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The New Deal Era: Documents Available from the Boston Public Library: Temporary National Economic Committee

This is a guide to New Deal agency publications digitized by the BPL.


The Temporary National Economic Committee was established by a joint resolution of Congress (52 Stat. 705) to study monopolies and concentration of economic power.  A joint committee of Congress chaired by Joseph C. O'Mahoney, it worked from 1938 to 1941.

Concerned about the concentration of economic power and its effect on declining business competition, President Franklin D. Roosevelt delivered a monopoly message to Congress on April 20, 1938, calling for an investigation of antitrust enforcement. Congress formed the Temporary National Economic Committee (TNEC), which held hearings between December 1, 1938, and March 11, 1941, and analyzed the concentration of power in every major industry in the economy. Although the TNEC provided the most thorough analysis to date of the problem of monopoly and trade restrictions in the economy, little came of its work. The TNEC staff produced forty-three technical research monographs of interest to historians, but most of these were quickly buried, and the outbreak of war in Europe in 1940 diverted all attention. World War II ended domestic concerns about monopoly. Massive government spending and a cooperative spirit between government and business ended public interest in the antitrust question.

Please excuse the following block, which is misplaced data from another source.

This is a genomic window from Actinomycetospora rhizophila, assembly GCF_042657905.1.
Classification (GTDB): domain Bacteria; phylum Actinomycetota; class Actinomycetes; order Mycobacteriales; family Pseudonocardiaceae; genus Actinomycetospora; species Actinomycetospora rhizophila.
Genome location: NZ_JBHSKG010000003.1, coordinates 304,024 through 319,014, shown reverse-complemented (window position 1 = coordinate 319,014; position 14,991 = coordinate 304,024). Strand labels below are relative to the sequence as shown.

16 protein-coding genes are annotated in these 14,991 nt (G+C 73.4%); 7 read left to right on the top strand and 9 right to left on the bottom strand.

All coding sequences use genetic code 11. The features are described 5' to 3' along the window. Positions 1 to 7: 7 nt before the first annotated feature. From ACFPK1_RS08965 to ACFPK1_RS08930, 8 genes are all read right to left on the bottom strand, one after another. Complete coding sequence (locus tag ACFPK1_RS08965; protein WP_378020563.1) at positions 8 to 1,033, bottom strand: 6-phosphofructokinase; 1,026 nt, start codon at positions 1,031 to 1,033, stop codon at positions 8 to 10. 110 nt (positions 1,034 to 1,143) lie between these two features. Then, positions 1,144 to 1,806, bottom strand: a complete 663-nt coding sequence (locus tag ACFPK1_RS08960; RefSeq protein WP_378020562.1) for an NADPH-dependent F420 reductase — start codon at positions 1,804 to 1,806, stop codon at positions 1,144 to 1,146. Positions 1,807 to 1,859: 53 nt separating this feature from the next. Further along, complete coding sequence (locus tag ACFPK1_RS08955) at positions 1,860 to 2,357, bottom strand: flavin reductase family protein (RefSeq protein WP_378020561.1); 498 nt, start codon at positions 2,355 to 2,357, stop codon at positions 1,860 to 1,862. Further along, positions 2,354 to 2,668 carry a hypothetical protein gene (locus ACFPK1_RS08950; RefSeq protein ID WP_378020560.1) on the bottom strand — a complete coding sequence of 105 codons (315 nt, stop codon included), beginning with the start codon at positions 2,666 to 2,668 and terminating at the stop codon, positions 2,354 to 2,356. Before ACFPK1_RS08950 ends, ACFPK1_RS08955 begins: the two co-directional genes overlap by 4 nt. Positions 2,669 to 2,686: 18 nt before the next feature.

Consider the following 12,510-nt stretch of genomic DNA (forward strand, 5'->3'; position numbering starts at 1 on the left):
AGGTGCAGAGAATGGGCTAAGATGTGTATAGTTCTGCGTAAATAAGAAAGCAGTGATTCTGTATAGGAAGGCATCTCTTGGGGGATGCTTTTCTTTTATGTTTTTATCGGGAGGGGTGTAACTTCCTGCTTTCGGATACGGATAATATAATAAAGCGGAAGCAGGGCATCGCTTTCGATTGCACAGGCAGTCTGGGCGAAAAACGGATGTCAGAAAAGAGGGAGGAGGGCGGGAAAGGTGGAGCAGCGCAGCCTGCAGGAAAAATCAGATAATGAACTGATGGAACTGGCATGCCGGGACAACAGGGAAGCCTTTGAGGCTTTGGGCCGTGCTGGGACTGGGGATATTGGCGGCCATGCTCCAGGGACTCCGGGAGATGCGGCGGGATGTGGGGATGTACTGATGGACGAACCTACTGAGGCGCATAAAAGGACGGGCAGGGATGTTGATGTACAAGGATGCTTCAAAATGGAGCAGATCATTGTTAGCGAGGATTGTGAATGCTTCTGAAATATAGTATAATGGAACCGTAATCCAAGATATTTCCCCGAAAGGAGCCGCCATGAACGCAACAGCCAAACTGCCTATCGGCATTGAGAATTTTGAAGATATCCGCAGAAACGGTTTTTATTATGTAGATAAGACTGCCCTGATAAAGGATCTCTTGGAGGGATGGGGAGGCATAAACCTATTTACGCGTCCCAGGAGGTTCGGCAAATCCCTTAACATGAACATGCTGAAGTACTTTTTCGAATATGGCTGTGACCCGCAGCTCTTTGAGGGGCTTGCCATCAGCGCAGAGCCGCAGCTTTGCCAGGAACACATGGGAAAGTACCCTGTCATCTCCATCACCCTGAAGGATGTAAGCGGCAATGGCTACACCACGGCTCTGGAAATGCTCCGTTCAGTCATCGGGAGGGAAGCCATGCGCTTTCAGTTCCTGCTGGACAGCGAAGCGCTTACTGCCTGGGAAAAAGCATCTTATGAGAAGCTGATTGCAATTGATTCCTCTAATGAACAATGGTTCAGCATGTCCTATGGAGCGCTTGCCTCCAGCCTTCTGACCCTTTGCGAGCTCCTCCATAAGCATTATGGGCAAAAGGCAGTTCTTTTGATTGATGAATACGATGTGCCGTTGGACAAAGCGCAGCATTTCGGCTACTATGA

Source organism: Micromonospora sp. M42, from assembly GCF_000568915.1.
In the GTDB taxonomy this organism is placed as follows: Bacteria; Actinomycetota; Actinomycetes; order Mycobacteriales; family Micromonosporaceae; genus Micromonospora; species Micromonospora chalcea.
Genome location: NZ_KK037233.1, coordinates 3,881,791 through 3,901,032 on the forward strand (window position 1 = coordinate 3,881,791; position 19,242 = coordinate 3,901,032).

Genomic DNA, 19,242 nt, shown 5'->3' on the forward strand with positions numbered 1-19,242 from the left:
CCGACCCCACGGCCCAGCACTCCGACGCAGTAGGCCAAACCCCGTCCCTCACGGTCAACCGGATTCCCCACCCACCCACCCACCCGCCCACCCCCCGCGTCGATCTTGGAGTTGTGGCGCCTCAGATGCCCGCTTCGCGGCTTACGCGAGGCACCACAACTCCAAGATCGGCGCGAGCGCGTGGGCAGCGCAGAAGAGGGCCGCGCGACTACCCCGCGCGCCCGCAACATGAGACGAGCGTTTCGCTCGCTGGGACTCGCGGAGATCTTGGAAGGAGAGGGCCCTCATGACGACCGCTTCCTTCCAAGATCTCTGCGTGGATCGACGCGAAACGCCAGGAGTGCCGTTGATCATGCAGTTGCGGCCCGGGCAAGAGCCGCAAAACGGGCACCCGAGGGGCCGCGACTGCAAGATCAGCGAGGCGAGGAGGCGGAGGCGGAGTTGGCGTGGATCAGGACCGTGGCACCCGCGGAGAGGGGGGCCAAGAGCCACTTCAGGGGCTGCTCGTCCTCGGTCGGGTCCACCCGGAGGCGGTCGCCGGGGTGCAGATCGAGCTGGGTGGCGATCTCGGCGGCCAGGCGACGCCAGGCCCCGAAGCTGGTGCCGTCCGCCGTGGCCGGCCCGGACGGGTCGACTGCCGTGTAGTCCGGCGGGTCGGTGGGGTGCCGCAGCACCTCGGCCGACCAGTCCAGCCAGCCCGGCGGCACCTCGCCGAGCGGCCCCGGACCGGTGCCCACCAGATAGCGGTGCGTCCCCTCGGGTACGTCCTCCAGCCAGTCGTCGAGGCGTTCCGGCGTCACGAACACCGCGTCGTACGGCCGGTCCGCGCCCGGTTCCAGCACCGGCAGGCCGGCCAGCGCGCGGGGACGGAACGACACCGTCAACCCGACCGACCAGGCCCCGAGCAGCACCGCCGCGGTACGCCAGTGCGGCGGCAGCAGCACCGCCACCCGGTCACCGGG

[Greenwood]  Copyright © 2015 James S. Olson and Abraham O. Mendoza

from American Economic History: A Dictionary and Chronology, available in the Credo Reference database. 

Senator John C. O'Mahoney